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The Dunedin City Council is leading a campaign to keep the city's hospital facilities in the central city, but one Dunedin-based MP has labelled it"premature''.
The "Save our Site'' campaign was launched outside The Fix cafe on Frederick St on March 24, led by city councillors Aaron Hawkins and David Benson-Pope.
Cr Benson-Pope said the ideas of rebuilding the hospital facilities at Wakari Hospital, a greenfield site or scattering the services across the city needed to be taken off the table and a commitment made to keep the facilities in the central city.
However, National list MP Michael Woodhouse said the campaign was "premature'', as there was not enough information available yet to be concerned about location.
He said it was "quite clear'' a council-led ratepayer-funded political campaign was being run by former Labour cabinet minister Cr Benson-Pope and supported by Labour MPs in the city.
In replying to "several hundred emails'' since Friday, Mr Woodhouse said there had been a misunderstanding about government promises concerning the hospital, which were"extremely important'' for the public to understand.
"The Government's already committed to the redevelopment, of that there is no question,'' Mr Woodhouse said.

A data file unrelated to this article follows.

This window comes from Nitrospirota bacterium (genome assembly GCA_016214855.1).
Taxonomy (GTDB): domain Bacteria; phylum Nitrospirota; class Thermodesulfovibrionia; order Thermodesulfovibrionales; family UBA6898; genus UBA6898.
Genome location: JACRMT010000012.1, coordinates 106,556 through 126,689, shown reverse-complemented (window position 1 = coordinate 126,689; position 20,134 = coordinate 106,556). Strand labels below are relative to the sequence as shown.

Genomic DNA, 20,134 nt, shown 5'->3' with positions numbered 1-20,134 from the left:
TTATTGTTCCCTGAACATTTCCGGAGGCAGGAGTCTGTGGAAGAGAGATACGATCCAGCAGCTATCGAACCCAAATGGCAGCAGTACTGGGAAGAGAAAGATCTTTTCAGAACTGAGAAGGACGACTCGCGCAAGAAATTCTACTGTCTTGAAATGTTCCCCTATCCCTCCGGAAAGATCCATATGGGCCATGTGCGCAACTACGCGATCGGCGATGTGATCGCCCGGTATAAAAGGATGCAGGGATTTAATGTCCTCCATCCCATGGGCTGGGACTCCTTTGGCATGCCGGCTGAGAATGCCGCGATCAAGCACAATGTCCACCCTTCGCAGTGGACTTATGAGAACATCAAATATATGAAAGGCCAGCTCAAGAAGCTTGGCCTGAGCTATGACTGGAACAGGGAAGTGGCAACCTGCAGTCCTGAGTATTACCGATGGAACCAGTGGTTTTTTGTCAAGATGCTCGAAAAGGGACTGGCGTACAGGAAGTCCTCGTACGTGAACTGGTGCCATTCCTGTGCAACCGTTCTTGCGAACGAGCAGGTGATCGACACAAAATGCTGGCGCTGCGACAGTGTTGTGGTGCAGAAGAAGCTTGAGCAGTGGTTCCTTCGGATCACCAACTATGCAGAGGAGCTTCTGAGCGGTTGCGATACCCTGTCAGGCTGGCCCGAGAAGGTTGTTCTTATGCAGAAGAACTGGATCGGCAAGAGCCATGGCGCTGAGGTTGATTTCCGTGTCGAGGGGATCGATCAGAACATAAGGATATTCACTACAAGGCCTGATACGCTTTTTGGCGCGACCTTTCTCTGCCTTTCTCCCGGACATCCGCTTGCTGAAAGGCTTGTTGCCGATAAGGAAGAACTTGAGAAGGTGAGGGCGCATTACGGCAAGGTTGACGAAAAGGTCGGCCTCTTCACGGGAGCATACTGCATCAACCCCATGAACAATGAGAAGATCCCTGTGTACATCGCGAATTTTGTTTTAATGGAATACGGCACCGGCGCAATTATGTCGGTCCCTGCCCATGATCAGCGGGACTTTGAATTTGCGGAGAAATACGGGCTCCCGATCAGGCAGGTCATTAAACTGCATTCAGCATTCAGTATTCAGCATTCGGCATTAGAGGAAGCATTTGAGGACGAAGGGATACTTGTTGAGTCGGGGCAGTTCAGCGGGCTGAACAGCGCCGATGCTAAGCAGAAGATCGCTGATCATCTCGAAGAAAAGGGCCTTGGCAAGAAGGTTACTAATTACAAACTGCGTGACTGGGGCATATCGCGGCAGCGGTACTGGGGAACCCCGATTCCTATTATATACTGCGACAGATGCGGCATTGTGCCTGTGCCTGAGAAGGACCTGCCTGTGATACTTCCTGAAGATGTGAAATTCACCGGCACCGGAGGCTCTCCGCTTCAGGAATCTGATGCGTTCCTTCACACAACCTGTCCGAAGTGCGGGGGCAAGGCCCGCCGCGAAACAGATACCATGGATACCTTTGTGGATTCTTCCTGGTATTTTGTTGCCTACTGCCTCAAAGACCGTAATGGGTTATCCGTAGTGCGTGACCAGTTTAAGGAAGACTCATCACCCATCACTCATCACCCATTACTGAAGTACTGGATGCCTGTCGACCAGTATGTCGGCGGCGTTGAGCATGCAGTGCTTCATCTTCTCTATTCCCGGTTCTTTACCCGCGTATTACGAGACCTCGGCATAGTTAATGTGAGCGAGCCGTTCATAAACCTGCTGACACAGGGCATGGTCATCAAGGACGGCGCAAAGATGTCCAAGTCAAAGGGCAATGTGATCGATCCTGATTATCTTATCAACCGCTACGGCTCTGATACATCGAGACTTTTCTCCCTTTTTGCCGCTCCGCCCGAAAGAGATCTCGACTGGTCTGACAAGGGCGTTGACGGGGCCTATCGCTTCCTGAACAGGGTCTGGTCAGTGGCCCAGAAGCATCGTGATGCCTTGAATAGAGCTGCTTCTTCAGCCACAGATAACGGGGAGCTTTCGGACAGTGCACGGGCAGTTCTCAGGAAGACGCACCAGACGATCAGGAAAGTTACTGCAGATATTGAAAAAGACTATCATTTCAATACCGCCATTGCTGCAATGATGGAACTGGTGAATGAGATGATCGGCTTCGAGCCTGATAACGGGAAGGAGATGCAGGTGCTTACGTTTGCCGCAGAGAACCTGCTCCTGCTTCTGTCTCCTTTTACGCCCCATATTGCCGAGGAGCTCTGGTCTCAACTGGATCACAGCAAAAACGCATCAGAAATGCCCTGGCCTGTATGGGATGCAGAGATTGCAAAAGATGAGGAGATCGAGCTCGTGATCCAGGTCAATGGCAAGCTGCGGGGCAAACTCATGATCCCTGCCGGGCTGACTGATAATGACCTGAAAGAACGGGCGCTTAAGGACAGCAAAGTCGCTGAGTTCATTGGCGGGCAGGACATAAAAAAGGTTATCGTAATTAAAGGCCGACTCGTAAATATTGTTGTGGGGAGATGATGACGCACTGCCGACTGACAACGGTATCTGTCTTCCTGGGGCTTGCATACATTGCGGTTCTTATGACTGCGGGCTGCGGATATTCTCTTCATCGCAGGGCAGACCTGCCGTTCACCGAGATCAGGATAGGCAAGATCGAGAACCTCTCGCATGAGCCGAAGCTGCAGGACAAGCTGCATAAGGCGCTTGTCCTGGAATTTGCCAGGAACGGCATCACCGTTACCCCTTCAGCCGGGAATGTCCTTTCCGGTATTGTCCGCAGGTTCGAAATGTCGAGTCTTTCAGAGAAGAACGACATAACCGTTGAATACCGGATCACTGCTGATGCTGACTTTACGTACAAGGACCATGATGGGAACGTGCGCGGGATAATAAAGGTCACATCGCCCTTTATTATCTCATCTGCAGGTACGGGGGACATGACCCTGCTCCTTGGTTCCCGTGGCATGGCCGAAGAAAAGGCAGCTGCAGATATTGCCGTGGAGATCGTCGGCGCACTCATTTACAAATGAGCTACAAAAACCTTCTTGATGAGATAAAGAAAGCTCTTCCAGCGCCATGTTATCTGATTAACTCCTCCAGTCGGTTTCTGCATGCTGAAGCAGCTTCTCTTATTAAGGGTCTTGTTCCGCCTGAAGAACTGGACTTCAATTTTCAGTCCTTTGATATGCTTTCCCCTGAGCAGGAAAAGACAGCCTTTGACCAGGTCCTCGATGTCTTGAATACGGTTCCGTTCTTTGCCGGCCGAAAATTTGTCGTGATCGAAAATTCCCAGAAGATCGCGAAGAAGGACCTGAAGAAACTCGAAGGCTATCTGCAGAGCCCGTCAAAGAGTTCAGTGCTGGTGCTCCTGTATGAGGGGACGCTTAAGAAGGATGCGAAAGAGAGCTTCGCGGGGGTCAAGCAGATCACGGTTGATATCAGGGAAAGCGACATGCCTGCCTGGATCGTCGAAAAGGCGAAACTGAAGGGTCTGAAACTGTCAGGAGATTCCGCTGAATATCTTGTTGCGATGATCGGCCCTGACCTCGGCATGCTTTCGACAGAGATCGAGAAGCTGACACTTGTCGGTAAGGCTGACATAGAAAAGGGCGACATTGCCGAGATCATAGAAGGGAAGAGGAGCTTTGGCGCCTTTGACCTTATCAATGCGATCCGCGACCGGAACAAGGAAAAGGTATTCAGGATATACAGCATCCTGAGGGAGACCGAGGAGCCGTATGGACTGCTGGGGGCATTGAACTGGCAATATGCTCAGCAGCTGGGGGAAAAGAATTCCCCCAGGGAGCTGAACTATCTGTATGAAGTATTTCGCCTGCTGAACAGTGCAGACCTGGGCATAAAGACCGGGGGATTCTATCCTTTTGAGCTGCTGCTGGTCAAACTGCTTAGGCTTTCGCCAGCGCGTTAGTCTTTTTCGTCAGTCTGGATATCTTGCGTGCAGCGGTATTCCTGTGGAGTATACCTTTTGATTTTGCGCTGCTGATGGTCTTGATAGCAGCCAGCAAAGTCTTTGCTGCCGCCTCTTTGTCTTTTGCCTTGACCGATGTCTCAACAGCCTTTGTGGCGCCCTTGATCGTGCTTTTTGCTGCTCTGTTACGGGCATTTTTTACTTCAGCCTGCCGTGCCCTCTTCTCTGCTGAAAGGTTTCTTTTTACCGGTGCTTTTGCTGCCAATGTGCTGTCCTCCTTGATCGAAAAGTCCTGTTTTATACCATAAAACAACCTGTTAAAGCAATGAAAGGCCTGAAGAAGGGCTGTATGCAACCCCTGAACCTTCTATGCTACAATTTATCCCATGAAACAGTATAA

"It's also committed to the maintenance of the service-levels that are currently being provided and it's also committed to the Dunedin School of Medicine - it's not going anywhere on our watch.''
Cr Benson-Pope had been "quite thrilled'' by the turnout at the launch, as the council had not drummed up support for the meeting, and compared the campaign with the 2010 effort to keep Dunedin's neurosurgery department in the city.
Cr Christine Garey said people only had to have a loved one use the emergency department, or have visited someone in the hospital to know the central location was important.
Cr Aaron Hawkins said it was not a council campaign, but needed the momentum of residents to power it.
"This isn't a council campaign, this is a city campaign.''
Mr Woodhouse used the example of the ongoing Christchurch Hospital rebuild, saying that even under pressure it was still taking several years to complete.
"It's a very complex process.''
He said people needed to have "a little more patience'' about the timeframe and expected more information to be available in late June or early July.
Campaigners encouraged the public to visit www.DunedinHospitalSOS.nz to email Prime Minister Bill English, Health Minister Jonathan Coleman, Finance Minister Steven Joyce, and Dunedin-based MP Michael Woodhouse about the campaign.